find a quiet place where you are unlikely to be interrupted or distracted. close your eyes and sit cross legged with straight posture, if you can. avoid lying down. focus on your breath, and draw deep breaths of air into your belly, rather than your chest. once you have a rhythm, begin to take note of each individual part of your body and how it feels. let tension relax and bleed out, let negativity and pain leave your body. let it be replaced by your own peaceful, healing, centering energy. with each breath you take in, your energy consolidates around you and centers your focus on yourself, on your world, on your current moment. each exhale will carry anxiety, distraction, and disruptive energy out of your body and will release it into the universe. focus on this for as long as is needed. when you are ready, remember to give yourself a moment to reconnect to the physical world and settle your energy within yourself. don’t attempt to jump right into the next thing after meditating.
(focused on the breath)
find a quiet place where you are unlikely to be interrupted or distracted. close your eyes and sit cross legged with straight posture, if you can. let yourself breathe naturally and easily. as you do so, begin to pay closer attention to your own rhythm of life. how long do you inhale? how much do you fill your lungs? is your breath shaky or sure? does your exhale last longer than your inhale? simply evaluate your natural breath. focus on that. eventually, you may wish to attempt to improve your quality of breathing, such as taking deeper, calmer breaths. focus on slowly shifting from how your breath is to how you want it to be. as you inhale, imagine yourself drawing in positive, healing, calming energy. as you exhale, imagine yourself releasing negativity and stress. when you are ready to exit meditation, take some time to ground yourself and settle your energy.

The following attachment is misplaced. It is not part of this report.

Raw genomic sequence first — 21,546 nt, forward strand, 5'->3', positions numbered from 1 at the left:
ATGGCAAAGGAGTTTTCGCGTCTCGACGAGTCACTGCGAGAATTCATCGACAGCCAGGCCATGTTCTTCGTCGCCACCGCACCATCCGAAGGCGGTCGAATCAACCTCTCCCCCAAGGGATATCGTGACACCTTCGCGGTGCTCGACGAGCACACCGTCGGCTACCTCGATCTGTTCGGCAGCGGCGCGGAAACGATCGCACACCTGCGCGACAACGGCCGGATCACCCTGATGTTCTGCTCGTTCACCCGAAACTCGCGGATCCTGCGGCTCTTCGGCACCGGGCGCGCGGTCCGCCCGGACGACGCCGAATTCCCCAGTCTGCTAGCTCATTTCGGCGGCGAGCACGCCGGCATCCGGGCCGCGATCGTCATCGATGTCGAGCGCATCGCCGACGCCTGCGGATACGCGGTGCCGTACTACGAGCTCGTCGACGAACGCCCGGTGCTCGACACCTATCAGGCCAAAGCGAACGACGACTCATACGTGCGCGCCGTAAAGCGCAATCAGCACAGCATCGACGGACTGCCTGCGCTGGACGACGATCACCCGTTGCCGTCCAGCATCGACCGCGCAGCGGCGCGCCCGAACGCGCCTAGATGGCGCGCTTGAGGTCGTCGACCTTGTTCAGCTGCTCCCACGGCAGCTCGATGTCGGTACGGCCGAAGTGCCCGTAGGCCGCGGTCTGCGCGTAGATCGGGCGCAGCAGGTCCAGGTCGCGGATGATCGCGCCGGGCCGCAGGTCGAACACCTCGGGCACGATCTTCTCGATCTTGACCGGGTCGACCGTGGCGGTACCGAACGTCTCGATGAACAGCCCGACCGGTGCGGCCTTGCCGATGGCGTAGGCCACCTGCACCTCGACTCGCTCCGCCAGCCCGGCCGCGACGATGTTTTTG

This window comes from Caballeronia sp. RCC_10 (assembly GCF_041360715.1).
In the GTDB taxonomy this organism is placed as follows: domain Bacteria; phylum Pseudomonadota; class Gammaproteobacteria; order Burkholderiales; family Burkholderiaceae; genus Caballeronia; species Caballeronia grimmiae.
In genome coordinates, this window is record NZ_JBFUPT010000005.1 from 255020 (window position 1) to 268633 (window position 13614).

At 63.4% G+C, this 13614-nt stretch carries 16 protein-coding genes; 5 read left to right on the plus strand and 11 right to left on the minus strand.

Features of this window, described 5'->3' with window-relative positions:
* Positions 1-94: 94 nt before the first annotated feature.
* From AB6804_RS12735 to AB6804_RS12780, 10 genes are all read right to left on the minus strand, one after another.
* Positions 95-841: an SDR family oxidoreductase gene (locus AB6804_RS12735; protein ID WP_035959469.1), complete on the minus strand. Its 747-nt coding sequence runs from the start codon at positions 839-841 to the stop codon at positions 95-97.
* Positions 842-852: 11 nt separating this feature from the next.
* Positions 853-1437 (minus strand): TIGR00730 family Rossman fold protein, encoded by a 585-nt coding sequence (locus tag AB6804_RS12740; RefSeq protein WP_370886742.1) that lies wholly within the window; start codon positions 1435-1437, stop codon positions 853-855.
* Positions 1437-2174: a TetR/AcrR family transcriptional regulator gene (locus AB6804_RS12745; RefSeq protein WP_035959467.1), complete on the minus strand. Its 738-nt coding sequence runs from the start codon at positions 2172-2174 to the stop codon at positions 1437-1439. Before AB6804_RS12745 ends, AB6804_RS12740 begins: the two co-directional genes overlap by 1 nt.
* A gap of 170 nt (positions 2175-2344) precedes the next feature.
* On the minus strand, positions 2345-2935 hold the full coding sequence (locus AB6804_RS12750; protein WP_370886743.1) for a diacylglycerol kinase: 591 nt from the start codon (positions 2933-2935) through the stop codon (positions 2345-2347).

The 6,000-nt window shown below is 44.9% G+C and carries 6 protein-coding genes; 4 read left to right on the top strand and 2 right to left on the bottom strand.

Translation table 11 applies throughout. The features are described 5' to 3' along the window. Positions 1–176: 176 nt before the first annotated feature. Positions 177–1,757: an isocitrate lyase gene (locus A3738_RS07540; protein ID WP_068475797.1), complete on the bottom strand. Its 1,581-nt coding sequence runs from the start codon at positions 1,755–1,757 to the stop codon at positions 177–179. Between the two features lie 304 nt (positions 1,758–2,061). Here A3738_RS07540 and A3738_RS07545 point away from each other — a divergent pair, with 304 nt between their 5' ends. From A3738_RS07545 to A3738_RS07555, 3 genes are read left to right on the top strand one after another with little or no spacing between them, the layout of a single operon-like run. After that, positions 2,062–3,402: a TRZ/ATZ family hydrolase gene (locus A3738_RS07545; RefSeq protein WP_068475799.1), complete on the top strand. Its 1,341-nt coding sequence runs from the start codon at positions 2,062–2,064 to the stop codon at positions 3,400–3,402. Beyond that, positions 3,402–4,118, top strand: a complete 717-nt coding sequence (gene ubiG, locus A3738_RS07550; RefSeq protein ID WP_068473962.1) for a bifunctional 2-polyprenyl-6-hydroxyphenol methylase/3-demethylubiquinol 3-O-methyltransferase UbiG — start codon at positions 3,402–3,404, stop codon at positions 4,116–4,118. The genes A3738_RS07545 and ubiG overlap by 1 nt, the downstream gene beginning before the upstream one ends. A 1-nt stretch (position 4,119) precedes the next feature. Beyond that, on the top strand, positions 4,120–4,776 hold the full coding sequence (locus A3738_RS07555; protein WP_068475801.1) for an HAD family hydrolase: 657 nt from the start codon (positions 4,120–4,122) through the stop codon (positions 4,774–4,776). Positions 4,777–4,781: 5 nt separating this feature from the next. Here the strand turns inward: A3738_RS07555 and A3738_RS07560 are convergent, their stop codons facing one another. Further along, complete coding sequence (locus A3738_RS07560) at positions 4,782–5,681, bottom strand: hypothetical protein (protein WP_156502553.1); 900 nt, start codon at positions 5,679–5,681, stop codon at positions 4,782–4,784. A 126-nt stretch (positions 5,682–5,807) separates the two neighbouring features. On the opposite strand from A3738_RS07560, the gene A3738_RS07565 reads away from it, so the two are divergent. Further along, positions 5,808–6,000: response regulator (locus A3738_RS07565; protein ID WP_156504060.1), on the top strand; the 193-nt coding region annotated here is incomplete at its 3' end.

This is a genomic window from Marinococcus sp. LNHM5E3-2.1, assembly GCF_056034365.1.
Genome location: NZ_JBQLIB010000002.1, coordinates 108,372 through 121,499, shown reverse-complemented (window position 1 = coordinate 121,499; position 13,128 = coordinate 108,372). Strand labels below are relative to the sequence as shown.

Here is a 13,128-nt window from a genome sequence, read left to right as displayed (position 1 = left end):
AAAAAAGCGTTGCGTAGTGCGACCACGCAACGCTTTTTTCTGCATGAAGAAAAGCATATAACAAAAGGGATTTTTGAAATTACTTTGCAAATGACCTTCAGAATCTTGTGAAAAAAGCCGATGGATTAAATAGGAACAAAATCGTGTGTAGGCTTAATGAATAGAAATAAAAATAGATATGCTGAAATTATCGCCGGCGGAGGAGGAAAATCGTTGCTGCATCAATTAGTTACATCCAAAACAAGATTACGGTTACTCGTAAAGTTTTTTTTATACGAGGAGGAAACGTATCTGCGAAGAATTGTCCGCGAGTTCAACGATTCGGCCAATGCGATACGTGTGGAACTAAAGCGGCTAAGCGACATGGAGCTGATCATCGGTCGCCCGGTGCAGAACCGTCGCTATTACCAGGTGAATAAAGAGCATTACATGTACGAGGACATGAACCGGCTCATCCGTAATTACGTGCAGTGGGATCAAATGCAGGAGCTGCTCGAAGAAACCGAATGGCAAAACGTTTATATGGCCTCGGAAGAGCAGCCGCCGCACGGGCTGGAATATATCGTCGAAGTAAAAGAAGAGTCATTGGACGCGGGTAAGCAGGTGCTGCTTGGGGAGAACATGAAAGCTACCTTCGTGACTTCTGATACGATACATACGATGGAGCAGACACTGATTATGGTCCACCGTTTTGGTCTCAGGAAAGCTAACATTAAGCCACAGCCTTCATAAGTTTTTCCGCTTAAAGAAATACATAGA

choose a simple and easy to remember affirmation that has personal value and importance to you. (for example: i am patient; i have willpower; i am well-rested after sleeping; etc.) use this simple affirmation and focus on it, either repeating it in your thoughts or out loud. the goal here is to focus only on your affirmation until you enter a trancelike meditative state. if other thoughts enter your mind, don’t panic, simply acknowledge them and then release them, taking the opportunity to focus even more upon your affirmation. when you are ready to exit meditation, take time to ground yourself and settle your energy before moving on.
meditation can be an intensely personal experience. you can create your own meditations, either by writing a guide (as specific or loose/vague as you want!) and then following it, or by improvising the path you take while meditating. i often find that it is nice to have something to write or type on near to me, in case i have any thoughts during or after meditation that i want to remember.
the final words i will leave you with are these: if meditation isn’t working for you, or you find yourself too stressed about meditating “correctly,” you don’t need to use it. meditation is supposed to relieve stress, not cause it! the first time i considered attempting meditation was a few years ago, and it was not working for me at all. i didn’t understand it, couldn’t do it right, etc etc. so i let it fall away from my life and focused on other things. only recently have i come back to it with a higher vibration, a different perspective, and a better understanding of how i can use it to grow and heal. maybe you will eventually come back to meditation, and maybe you won’t. ultimately, you just have to do what is best for your practice and for yourself.